Consumption of high-energy foods in the absence of hunger has been identified as a key target to address in the area of obesity. For children, such foods are often provided by adults as treats. There is limited understating of adults' treat giving. The present study aimed to understand adults' provision of treats to children on the Island of Ireland. A total of 1039 participants, including parents, grandparents, child minders and education practitioners completed a face-to-face survey in their home. Participants defined their treats for children primarily as ‘something nice’, ‘deserved/earned’ and ‘something special’. The top three motivations for treat foods provision were ‘to reward for good behaviour’ (42.3%), ‘because the child(ren) ask’ (42.2%) and ‘to make the child(ren) feel better’ (29.4%). Almost all participants would provide treat foods at celebrations and 52.5% always did so. In addition, 68% participants had structured weekly and/or daily treat for children. Treats provided to children were dominated by energy-dense foods. The top three were sweets, chocolates and ice-creams, being used by 45.2%, 45.1% and 38.8% participants. Variations were observed across different adult groups, in terms of their treat giving behaviour. The main observation was that adults' treat foods provision has become habitual. The findings can help develop targeted strategies to encourage the reduction or replacement of food treats for children.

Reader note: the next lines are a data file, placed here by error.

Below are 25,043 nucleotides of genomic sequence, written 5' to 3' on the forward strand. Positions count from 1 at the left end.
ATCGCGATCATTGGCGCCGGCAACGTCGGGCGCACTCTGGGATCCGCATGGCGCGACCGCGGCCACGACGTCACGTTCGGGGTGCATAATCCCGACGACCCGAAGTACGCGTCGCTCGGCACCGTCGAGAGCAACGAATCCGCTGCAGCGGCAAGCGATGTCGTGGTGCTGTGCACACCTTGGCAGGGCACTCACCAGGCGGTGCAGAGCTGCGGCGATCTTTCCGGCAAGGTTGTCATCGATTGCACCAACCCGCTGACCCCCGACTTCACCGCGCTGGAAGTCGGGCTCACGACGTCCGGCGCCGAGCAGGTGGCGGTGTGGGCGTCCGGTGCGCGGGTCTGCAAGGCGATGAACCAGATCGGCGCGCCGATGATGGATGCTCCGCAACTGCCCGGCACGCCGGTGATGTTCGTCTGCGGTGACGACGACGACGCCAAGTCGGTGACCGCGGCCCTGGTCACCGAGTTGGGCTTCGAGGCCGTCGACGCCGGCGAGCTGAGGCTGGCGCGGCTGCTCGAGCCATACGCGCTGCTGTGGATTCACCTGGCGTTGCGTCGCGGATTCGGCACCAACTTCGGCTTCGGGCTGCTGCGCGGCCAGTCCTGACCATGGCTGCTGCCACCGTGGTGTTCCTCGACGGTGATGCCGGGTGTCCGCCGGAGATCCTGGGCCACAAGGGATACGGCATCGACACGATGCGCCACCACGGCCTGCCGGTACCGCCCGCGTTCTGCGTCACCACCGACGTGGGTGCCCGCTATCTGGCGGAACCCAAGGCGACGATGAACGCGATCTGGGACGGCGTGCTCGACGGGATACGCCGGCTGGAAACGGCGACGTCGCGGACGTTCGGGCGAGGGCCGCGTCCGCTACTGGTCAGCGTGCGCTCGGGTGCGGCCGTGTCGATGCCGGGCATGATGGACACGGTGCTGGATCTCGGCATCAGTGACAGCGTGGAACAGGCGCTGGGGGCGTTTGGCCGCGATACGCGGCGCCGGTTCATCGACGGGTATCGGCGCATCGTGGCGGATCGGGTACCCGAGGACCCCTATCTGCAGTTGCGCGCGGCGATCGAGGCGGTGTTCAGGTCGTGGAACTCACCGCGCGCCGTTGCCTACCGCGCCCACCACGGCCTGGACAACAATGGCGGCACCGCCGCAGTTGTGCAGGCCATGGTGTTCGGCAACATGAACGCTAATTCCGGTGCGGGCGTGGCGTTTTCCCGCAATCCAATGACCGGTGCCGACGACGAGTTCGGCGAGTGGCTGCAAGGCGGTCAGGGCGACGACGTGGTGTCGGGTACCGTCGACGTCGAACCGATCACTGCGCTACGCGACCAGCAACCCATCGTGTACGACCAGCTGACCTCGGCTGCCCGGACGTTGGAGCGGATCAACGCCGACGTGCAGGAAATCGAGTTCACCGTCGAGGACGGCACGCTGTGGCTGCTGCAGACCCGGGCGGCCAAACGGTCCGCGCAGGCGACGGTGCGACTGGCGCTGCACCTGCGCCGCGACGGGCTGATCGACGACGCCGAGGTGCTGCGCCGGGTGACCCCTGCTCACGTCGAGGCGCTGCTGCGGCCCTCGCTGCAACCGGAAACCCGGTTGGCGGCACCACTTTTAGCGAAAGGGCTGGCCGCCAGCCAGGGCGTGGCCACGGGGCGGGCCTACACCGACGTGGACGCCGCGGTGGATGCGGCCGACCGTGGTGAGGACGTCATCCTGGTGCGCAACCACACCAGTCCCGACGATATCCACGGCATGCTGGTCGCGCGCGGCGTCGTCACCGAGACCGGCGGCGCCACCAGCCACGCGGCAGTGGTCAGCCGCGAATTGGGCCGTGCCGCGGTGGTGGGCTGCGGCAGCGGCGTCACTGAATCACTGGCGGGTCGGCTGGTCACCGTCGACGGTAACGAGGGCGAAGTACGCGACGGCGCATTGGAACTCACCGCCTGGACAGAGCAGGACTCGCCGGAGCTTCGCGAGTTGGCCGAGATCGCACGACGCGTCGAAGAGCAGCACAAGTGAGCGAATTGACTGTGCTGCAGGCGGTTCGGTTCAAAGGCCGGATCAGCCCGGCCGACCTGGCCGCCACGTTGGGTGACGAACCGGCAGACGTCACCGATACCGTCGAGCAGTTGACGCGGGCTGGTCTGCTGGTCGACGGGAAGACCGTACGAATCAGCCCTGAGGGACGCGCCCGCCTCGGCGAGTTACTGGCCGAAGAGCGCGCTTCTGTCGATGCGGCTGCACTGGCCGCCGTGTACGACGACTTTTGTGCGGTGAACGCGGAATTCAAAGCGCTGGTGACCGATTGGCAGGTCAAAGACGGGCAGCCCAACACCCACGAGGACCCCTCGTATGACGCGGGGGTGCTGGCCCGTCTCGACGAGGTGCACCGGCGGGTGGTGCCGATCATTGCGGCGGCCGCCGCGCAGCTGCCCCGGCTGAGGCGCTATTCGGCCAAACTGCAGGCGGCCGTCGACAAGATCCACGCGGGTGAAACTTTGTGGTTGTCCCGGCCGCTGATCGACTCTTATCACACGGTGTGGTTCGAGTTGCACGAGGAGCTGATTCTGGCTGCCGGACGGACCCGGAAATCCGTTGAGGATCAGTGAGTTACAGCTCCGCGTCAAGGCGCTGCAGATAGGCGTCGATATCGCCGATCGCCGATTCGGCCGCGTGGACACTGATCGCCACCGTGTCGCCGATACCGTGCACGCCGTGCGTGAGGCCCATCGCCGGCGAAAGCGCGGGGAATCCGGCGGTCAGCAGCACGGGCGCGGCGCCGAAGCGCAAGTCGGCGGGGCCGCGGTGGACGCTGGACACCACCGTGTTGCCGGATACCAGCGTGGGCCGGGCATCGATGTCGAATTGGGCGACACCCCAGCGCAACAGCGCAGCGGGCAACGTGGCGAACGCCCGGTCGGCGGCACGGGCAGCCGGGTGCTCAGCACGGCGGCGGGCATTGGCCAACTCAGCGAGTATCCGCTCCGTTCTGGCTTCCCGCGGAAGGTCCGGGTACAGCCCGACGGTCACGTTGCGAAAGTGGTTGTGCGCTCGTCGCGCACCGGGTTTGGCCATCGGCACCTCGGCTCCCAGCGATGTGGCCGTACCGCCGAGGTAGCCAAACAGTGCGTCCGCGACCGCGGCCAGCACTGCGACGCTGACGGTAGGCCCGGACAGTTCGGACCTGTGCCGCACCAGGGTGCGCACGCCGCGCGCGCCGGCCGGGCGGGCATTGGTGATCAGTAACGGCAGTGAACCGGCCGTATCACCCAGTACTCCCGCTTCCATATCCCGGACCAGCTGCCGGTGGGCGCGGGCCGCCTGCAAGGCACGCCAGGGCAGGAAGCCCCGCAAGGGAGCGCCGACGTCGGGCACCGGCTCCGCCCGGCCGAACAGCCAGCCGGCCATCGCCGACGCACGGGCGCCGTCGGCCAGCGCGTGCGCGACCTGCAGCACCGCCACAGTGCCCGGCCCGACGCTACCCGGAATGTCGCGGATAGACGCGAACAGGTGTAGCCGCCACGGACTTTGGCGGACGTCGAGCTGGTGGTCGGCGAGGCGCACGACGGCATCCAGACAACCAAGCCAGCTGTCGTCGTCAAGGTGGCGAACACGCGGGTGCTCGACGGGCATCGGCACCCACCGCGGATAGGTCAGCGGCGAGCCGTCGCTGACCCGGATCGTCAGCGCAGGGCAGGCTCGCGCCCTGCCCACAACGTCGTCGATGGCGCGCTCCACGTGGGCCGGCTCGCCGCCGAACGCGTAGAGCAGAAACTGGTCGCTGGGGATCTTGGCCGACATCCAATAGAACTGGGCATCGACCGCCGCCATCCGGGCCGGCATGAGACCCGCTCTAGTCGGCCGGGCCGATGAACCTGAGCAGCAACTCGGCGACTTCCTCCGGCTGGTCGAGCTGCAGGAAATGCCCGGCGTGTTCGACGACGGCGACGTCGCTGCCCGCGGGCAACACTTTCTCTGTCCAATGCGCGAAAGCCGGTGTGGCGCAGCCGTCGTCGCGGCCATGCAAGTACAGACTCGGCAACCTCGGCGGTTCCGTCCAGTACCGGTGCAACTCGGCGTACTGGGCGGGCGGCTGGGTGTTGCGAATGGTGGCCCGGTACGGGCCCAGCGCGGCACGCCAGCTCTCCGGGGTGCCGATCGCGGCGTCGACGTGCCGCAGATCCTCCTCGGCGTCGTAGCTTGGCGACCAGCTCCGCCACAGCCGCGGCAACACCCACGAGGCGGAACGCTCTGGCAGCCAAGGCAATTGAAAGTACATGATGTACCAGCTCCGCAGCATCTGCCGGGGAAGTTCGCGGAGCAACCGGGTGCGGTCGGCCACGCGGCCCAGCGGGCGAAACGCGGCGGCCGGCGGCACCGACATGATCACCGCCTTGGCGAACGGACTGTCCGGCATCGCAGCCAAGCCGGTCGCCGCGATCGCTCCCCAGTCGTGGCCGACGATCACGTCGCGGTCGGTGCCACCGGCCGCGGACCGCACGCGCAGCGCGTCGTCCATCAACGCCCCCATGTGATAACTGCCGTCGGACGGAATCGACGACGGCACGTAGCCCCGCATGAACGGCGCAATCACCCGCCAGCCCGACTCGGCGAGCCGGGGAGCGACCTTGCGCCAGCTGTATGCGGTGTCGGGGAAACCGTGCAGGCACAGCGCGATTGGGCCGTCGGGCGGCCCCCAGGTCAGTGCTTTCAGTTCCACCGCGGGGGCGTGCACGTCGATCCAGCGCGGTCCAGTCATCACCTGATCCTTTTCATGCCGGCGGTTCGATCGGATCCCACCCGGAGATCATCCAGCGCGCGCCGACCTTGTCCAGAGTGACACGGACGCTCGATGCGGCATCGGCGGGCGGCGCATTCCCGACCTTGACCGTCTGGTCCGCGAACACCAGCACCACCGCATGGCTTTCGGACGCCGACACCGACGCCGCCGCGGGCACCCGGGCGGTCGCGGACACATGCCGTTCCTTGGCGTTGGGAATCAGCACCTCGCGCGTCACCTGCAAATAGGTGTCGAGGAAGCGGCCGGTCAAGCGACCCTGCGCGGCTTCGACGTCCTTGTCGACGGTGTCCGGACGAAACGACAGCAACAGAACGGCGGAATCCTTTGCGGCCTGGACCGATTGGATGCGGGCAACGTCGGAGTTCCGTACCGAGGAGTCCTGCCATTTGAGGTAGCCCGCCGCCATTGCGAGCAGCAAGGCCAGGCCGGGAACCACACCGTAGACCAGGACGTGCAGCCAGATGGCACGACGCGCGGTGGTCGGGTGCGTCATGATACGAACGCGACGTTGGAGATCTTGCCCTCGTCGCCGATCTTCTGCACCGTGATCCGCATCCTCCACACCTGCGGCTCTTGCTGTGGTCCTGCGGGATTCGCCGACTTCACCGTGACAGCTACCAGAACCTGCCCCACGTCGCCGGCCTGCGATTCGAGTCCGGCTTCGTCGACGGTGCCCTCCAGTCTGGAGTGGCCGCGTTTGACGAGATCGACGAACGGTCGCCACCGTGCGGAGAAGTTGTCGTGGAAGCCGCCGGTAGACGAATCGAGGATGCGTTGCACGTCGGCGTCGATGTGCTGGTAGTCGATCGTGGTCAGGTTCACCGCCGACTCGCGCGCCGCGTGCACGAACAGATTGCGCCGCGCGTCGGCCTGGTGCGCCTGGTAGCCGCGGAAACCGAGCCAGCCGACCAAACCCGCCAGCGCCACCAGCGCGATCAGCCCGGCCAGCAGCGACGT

- Child feeding
- Food choice